By this time, the concept of “social distancing” to limit contact and hamper the spread of COVID-19 is well known. For community associations, this means new socially distant methods of operation should be utilized to limit member interaction while maintaining the requirements for meetings and voting as required by law. Associations should offer participation in member meetings through video conference or teleconference, and encourage the use of proxies and remote voting when applicable.
Chapter 617, Florida Statutes, concerning corporations not for profit offers guidance on how an association may conduct its meeting and permit remote voting in this socially distant era. Although Section 617.0721(2) requires associations provide members an opportunity to vote at member meetings in person, it also makes clear that if the documents so provide, a member’s vote may be accepted by proxy. Further, Section 617.0721(3) authorizes a board of directors to adopt guidelines and procedures to permit members who are not physically present at a meeting to participate and vote via “remote communication.”
For votes cast via remote communication, the Statute requires an association implement reasonable means to verify that each person present and authorized to vote is a member or proxy holder. The Statute also requires the association implement measures to provide the association’s members an opportunity to communicate and hear the meeting’s proceedings in real-time. If members do choose to vote remotely, the association must keep a record of that member’s participation in the meeting utilizing remote capabilities and maintained in the association’s records.
Platforms such as Zoom and Skype have proved highly effective at hosting remote meetings, and permit members to log in to meetings either through live video or telephonic means. These meeting have also demonstrated several advantages over meetings held strictly in person. Aside from the convenience for members to attend meeting safely in the comfort of their own homes or offices, these platforms allow the hosts to mute members, and therefore streamline meetings that may be derailed by unruly members who may try and shout the loudest.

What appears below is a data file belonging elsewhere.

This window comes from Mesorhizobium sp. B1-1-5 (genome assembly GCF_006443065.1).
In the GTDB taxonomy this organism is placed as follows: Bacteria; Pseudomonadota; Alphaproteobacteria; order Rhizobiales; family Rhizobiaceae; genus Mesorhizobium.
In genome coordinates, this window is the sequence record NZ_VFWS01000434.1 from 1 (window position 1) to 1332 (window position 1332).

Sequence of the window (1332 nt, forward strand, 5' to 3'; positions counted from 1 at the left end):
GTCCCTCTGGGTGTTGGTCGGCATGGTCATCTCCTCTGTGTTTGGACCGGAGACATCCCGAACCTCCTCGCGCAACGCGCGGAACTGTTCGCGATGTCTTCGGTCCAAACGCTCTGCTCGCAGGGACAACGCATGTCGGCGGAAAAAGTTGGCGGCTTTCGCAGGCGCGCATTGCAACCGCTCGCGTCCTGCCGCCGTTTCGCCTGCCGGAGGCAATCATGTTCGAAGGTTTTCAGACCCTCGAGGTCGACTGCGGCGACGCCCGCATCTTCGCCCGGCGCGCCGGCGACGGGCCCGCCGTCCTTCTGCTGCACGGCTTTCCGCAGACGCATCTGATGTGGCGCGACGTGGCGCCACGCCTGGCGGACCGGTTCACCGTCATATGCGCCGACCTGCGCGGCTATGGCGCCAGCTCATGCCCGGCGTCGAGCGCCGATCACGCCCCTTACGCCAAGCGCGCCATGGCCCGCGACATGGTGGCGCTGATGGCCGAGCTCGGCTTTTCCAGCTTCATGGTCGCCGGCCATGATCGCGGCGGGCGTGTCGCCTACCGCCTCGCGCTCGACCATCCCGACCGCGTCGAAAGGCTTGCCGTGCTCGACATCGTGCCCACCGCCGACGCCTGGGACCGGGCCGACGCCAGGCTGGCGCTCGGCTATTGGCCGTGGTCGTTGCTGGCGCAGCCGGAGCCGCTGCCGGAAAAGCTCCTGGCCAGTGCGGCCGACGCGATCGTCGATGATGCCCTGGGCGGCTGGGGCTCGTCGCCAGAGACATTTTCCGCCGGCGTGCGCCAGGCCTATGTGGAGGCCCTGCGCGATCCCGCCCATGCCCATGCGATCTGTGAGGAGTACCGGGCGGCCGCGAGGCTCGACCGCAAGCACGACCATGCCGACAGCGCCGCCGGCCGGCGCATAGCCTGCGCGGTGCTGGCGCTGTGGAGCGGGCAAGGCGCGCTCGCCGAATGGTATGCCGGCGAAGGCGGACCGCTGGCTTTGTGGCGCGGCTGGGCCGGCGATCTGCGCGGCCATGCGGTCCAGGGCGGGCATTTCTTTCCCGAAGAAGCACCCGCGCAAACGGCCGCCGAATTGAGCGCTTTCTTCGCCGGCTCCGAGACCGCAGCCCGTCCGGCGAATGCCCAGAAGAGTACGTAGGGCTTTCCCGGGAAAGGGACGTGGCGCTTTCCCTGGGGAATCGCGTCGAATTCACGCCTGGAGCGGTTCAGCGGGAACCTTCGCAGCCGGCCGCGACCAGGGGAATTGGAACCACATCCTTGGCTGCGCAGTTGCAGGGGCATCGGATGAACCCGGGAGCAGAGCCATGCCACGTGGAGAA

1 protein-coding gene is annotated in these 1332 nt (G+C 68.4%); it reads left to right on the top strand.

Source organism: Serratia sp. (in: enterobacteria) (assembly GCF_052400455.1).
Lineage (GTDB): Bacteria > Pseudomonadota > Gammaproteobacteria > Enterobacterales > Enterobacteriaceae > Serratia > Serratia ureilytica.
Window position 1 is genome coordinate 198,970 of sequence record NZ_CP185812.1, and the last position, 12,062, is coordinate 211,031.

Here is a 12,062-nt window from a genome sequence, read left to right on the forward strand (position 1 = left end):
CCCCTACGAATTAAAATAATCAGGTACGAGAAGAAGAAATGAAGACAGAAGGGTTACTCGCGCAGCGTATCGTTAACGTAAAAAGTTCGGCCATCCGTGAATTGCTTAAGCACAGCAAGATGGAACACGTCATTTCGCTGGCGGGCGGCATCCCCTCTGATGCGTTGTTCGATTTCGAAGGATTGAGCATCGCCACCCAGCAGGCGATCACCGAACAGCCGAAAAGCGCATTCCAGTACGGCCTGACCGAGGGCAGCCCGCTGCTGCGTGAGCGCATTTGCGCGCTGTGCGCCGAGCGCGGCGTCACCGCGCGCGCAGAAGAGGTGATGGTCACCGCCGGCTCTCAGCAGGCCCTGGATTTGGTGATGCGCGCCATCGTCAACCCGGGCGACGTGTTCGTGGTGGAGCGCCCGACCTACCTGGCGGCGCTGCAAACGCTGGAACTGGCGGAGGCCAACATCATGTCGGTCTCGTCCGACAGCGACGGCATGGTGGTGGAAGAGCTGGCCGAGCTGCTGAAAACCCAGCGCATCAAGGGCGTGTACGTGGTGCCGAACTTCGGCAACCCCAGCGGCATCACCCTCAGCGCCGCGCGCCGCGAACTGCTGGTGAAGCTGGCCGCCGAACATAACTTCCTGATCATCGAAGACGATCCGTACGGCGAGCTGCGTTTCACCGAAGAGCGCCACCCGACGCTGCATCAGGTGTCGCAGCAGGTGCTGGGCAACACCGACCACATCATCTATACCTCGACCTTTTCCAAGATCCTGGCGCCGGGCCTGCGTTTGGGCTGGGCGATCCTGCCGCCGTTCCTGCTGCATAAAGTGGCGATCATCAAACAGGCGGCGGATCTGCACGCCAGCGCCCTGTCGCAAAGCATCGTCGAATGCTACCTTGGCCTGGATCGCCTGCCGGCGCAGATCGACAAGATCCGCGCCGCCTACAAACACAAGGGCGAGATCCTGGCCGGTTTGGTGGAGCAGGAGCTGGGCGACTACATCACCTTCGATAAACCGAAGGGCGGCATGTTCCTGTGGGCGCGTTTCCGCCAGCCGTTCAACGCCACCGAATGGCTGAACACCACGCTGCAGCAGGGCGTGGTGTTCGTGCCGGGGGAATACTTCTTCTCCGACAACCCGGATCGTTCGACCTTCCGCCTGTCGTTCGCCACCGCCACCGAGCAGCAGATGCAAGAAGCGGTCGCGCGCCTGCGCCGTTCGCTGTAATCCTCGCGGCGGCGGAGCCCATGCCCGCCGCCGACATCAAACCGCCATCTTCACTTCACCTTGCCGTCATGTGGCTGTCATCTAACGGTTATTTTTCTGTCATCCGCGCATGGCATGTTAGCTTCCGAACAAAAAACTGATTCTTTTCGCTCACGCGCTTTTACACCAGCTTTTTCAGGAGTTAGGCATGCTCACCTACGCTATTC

In addition to permitting remote attendance of meetings in real-time, Florida’s Condominium Act and Florida’s Homeowners’ Association Act allow members to vote electronically through an internet-based online voting system. Though many internet users are familiar with the ease offered by online polls and other internet based voting methods, Florida Statutes § 718.128 (for condominiums) and § 720.317 (for homeowners’ associations) require strict conditions that must be met before electronic voting is permitted. Prior to any electronic vote, the board of directors must formally adopt a resolution authorizing procedures and guidelines for owners.
To vote electronically, an association must provide each owner with (a) a method to authenticate the unit owner’s identity to the online voting system; (b) for elections of the board, a method to transmit an electronic ballot to the online voting system that ensures the secrecy and integrity of each ballot; and (c) a method to confirm, at least 14 days before the voting deadline, that the unit owner’s electronic device can successfully communicate with the online voting system. Moreover, Florida law only allows associations to conduct elections and other unit owner or member votes through an internet-based online voting system if a unit owner or member consents, in writing, to online voting and such software system meets certain legal requirements.
Further, associations must be (a) able to authenticate the unit owner’s identity; (b) able to authenticate the validity of each electronic vote to ensure that the vote is not altered in transit; (c) able to transmit a receipt from the online voting system to each unit owner who casts an electronic vote; (d) for elections of the board of administration, able to permanently separate any authentication or identifying information from the electronic election ballot, rendering it impossible to tie an election ballot to a specific unit owner; and (e) able to store and keep electronic votes accessible to election officials for recount, inspection, and review purposes.
These requirements are largely the same for condominium and homeowners’ associations, and create many hurdles. Even if an association properly adheres to all of the above requirements, if all members do not consent to electronic voting an association may be required to offer voting online, in person, and via Zoom or Skype in light of COVID-19 concerns. However, in large communities where turnout is an issue and quorum is difficult to obtain, the ease of electronic voting will likely increase participation.
The challenges presented by COVID-19 are obvious. However, it has sped up a transition to remote and online participation options that otherwise would have taken years for associations to adopt. At Tankel Law Group, we are well versed in the statutory requirements and technical means to host remote meetings and votes. Contact our office for any questions or assistance.